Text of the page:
## 34.11 Investigating motor activity in rats

A researcher named King was investigating the effect of the drug midazolam on motor activity in rats. Typically, the first time the drug is injected, a rat’s motor activity decreases substantially, but rats typically develop a “tolerance”, so that further injections of the drug have less impact on the rat’s motor activity.

The data shown in link were all taken in one day, called the “experiment day” below. 24 different rats were used. Each rat, on the experiment day, was injected with a fixed amount of midazolam, and at each of six five-minute intervals after being injected, the rat’s motor activity was measured (these are labelled `i1`

through `i6`

in the data). The rats differed in how they had been treated before the experiment day. The control group of rats had previously been injected repeatedly with a saline solution (no active ingredient), so the experiment day was the first time this group of rats had received midazolam. The other two groups of rats had both received midazolam repeatedly before the experiment day: the “same” group was injected on experiment day in the same environment that the previous injections had taken place (this is known in psychology as a “conditioned tolerance”), but the “different” group had the previous injections in a different environment than on experiment day.

The column `id`

identifies the rat from which each sequence of values was obtained.

- Explain briefly why we need to use a repeated measures analysis for these data.

Solution

Each rat is measured at six different times (`i1`

through `i6`

): that is to say, each row of the data set consists of repeated measurements on the *same* rat. (If each row had used six *different* rats to obtain the six measurements, we would have been back in familiar territory and could have used a regular analysis of variance.)

\(\blacksquare\)

- Read in the data and note that you have what was promised in the question.

Solution

The usual:

```
<- "http://ritsokiguess.site/datafiles/king.csv"
my_url <- read_csv(my_url) king
```

```
Rows: 24 Columns: 8
── Column specification ────────────────────────────────────────────────────────
Delimiter: ","
chr (1): context
dbl (7): id, i1, i2, i3, i4, i5, i6
ℹ Use `spec()` to retrieve the full column specification for this data.
ℹ Specify the column types or set `show_col_types = FALSE` to quiet this message.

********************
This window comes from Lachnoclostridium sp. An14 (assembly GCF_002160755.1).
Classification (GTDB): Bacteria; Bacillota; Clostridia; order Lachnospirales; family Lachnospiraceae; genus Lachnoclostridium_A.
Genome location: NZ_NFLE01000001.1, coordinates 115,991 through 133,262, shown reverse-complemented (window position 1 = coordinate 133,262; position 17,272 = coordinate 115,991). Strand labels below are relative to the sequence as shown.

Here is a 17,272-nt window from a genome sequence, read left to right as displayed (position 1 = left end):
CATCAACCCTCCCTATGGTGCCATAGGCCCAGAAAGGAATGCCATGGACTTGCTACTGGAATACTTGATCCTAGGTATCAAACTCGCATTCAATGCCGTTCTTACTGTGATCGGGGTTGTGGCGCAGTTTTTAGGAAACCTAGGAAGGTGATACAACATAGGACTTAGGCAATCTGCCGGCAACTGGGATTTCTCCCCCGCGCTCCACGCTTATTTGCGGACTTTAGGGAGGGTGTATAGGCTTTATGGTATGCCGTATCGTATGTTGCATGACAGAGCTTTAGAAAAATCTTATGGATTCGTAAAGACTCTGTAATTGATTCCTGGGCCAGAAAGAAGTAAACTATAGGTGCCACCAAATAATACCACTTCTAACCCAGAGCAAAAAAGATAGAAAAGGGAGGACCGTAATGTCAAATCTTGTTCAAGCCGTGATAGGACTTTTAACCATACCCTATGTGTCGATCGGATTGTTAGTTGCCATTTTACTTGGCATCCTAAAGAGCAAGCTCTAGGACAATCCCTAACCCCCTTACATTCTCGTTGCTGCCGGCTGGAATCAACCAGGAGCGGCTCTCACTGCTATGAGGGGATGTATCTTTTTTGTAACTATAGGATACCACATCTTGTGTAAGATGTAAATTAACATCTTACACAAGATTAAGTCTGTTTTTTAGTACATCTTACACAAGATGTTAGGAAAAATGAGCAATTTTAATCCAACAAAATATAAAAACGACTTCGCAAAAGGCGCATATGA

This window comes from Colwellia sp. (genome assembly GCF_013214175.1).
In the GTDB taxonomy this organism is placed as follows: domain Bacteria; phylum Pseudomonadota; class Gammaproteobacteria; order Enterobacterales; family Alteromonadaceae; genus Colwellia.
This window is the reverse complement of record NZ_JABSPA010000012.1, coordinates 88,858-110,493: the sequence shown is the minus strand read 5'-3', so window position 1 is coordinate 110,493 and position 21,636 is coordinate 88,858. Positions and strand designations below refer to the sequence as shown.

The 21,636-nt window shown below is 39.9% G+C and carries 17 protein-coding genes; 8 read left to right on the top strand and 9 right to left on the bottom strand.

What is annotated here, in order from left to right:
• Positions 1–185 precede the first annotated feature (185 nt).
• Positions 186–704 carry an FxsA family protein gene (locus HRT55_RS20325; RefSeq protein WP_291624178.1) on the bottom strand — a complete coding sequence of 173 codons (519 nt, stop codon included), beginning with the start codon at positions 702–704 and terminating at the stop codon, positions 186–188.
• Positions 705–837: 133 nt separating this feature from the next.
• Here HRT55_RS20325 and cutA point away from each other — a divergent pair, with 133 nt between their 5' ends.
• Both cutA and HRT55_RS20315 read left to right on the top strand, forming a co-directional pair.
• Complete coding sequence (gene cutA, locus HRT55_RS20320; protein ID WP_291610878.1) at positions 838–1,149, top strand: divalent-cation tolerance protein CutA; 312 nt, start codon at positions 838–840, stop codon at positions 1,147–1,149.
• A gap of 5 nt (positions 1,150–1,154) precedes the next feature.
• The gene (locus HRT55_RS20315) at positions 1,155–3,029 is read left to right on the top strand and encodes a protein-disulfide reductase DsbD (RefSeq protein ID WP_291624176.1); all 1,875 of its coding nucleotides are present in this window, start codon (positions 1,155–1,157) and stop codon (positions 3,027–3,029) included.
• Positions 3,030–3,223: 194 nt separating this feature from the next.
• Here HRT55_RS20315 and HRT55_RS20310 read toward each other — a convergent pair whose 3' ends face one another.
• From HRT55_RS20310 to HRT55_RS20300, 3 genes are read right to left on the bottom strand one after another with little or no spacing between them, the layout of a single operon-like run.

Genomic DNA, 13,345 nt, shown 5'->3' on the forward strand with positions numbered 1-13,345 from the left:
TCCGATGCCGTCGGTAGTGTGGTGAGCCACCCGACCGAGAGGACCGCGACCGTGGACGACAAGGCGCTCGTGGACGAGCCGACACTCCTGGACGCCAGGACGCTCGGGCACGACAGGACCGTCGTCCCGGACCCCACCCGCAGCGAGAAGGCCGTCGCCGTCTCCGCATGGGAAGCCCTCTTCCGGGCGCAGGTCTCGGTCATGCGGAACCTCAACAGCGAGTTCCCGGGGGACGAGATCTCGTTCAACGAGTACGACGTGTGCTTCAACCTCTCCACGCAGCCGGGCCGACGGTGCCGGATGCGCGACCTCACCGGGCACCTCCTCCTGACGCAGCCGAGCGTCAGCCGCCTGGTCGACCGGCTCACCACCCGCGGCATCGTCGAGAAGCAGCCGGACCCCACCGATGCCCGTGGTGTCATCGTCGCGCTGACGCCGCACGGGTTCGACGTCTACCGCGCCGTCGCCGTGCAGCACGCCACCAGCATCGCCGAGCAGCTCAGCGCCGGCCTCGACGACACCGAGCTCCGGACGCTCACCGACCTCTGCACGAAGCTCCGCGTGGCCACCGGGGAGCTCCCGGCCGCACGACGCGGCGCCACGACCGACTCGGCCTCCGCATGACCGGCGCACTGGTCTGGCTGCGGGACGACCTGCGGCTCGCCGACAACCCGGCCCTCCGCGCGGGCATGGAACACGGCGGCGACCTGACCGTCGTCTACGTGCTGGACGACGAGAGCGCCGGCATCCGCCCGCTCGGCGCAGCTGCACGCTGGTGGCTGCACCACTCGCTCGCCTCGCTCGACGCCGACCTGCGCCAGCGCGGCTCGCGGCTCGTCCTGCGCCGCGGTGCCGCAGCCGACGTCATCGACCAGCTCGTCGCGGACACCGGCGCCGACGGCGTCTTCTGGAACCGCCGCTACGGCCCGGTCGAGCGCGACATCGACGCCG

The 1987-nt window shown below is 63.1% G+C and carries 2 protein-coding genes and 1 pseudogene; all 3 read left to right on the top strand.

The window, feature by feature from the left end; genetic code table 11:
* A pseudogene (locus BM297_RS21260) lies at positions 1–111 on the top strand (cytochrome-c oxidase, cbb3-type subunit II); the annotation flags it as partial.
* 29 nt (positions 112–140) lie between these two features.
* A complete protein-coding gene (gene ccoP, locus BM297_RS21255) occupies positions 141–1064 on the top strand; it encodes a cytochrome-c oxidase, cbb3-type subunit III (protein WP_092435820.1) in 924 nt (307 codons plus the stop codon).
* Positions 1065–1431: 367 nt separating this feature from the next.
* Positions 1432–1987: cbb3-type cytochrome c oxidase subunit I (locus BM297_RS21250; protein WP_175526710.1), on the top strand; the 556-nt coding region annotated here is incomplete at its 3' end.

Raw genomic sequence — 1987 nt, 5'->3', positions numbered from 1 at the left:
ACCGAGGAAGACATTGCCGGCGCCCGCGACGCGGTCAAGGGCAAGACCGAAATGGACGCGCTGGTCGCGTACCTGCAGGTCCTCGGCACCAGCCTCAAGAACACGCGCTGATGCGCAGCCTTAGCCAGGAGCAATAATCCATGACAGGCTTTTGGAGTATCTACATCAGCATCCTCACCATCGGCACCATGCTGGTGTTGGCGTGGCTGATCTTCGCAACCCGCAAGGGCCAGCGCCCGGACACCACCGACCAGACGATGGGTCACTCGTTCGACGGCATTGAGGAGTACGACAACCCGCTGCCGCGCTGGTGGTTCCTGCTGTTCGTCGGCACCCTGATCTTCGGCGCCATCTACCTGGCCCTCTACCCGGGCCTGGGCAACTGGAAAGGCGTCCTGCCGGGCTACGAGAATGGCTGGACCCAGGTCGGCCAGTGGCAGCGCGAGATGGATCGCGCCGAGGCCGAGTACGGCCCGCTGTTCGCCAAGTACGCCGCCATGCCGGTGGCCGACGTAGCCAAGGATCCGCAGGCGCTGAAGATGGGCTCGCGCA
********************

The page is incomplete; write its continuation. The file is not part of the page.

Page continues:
```

` king`

There are 24 rats (rows). The columns label the rat (`id`

) and the times at which motor activity was measured (`i1`

through `i6`

). The remaining column, `context`

, describes how the rats were treated before experiment day, with the levels being the same ones given in the question.

\(\blacksquare\)

- We are going to do a repeated-measures analysis using the “profile” method shown in class. Create a suitable response variable for this method.

Solution

`cbind`

the appropriate columns together, to make a matrix:

`<- with(king, cbind(i1, i2, i3, i4, i5, i6)) response `

This is the “simple” but tedious way, and produces a matrix because the `i1`

through `i6`

are vectors (single columns):

`class(response)`

`[1] "matrix" "array" `

`i1:i6`

does not work here, because we are outside of the `tidyverse`

, and in that world, `:`

only means “through” (as in “this through that”) when the things on either side of it are or represent numbers.

The clever way to get the response is to `select`

the columns and then turn them into a matrix. This *does* permit the colon because we are now in the `tidyverse`

:

```
<- king %>%
response select(i1:i6) %>%
as.matrix()
class(response)
```

`[1] "matrix" "array" `

It is indeed a matrix.

I tried to be extra-clever and use `starts_with`

, but I have another column `id`

that starts with `i`

that I do *not* want to be part of the response. So I had to abandon that idea, but not before trying this:

```
<- king %>%
response select(matches("i[0-9]")) %>%
as.matrix()
head(response)
```

```
i1 i2 i3 i4 i5 i6
[1,] 150 44 71 59 132 74
[2,] 335 270 156 160 118 230
[3,] 149 52 91 115 43 154
[4,] 159 31 127 212 71 224
[5,] 292 125 184 246 225 170
[6,] 297 187 66 96 209 74
```

`head`

displays the first six lines (of anything). We don’t normally need it because we are typically dealing with `tibble`

-like data frames that display only ten rows of themselves by default. But this worked. The `matches`

part takes a so-called “regular expression” which is a very flexible way of matching anything: in this case, a column whose name starts with `i`

followed by exactly one digit (something between 0 and 9 inclusive).

\(\blacksquare\)

- Set up the “within-subjects” part of the analysis. That means getting hold of the names of the columns that hold the different times, saving them, and also making a data frame out of them:

Solution

```
<- colnames(response)
times <- data.frame(times=factor(times)) times.df
```

\(\blacksquare\)

- Fit the repeated-measures ANOVA. This will involve fitting an
`lm`

first, if you have not already done so.

Solution

Fit the `lm`

first, and then pass that into `Manova`

from `car`

:

```
.1 <- lm(response ~ context, data = king)
king.2 <- Manova(king.1, idata = times.df, idesign = ~times)
kingsummary(king.2)
```

```
Type II Repeated Measures MANOVA Tests:
------------------------------------------
Term: (Intercept)
Response transformation matrix:
(Intercept)
i1 1
i2 1
i3 1
i4 1
i5 1
i6 1
Sum of squares and products for the hypothesis:
(Intercept)
(Intercept) 24399650
Multivariate Tests: (Intercept)
Df test stat approx F num Df den Df Pr(>F)
Pillai 1 0.913261 221.1069 1 21 1.273e-12 ***
Wilks 1 0.086739 221.1069 1 21 1.273e-12 ***
Hotelling-Lawley 1 10.528902 221.1069 1 21 1.273e-12 ***